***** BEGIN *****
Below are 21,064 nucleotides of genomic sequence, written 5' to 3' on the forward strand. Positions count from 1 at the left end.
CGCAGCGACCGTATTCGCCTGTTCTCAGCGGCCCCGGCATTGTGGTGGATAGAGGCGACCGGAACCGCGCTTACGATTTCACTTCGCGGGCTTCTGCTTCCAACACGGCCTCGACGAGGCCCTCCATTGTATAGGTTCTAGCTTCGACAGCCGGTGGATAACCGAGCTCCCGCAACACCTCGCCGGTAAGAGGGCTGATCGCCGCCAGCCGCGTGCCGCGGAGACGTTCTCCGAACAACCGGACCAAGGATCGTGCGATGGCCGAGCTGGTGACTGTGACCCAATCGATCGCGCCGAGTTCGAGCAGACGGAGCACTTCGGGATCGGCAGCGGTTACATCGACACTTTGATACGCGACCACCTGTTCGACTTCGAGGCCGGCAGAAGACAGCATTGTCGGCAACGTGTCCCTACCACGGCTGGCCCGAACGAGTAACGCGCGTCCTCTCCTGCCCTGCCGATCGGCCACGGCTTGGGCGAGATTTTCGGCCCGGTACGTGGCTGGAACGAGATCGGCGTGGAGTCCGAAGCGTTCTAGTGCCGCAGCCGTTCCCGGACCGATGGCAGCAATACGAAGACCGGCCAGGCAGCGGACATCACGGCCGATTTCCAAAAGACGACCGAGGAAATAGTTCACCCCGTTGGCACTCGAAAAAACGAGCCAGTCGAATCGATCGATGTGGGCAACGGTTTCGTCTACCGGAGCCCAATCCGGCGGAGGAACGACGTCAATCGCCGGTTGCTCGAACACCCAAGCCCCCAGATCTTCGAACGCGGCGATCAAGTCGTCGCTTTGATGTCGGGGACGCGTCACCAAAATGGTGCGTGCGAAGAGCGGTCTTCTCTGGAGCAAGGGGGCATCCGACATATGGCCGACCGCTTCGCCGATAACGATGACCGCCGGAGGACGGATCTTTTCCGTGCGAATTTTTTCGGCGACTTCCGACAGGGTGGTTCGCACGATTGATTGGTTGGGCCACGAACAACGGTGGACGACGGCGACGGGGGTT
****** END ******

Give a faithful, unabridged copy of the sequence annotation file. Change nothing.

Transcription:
Below are 21,064 nucleotides of genomic sequence, written 5' to 3' on the forward strand. Positions count from 1 at the left end.
CGCAGCGACCGTATTCGCCTGTTCTCAGCGGCCCCGGCATTGTGGTGGATAGAGGCGACCGGAACCGCGCTTACGATTTCACTTCGCGGGCTTCTGCTTCCAACACGGCCTCGACGAGGCCCTCCATTGTATAGGTTCTAGCTTCGACAGCCGGTGGATAACCGAGCTCCCGCAACACCTCGCCGGTAAGAGGGCTGATCGCCGCCAGCCGCGTGCCGCGGAGACGTTCTCCGAACAACCGGACCAAGGATCGTGCGATGGCCGAGCTGGTGACTGTGACCCAATCGATCGCGCCGAGTTCGAGCAGACGGAGCACTTCGGGATCGGCAGCGGTTACATCGACACTTTGATACGCGACCACCTGTTCGACTTCGAGGCCGGCAGAAGACAGCATTGTCGGCAACGTGTCCCTACCACGGCTGGCCCGAACGAGTAACGCGCGTCCTCTCCTGCCCTGCCGATCGGCCACGGCTTGGGCGAGATTTTCGGCCCGGTACGTGGCTGGAACGAGATCGGCGTGGAGTCCGAAGCGTTCTAGTGCCGCAGCCGTTCCCGGACCGATGGCAGCAATACGAAGACCGGCCAGGCAGCGGACATCACGGCCGATTTCCAAAAGACGACCGAGGAAATAGTTCACCCCGTTGGCACTCGAAAAAACGAGCCAGTCGAATCGATCGATGTGGGCAACGGTTTCGTCTACCGGAGCCCAATCCGGCGGAGGAACGACGTCAATCGCCGGTTGCTCGAACACCCAAGCCCCCAGATCTTCGAACGCGGCGATCAAGTCGTCGCTTTGATGTCGGGGACGCGTCACCAAAATGGTGCGTGCGAAGAGCGGTCTTCTCTGGAGCAAGGGGGCATCCGACATATGGCCGACCGCTTCGCCGATAACGATGACCGCCGGAGGACGGATCTTTTCCGTGCGAATTTTTTCGGCGACTTCCGACAGGGTGGTTCGCACGATTGATTGGTTGGGCCACGAACAACGGTGGACGACGGCGACGGGGGTT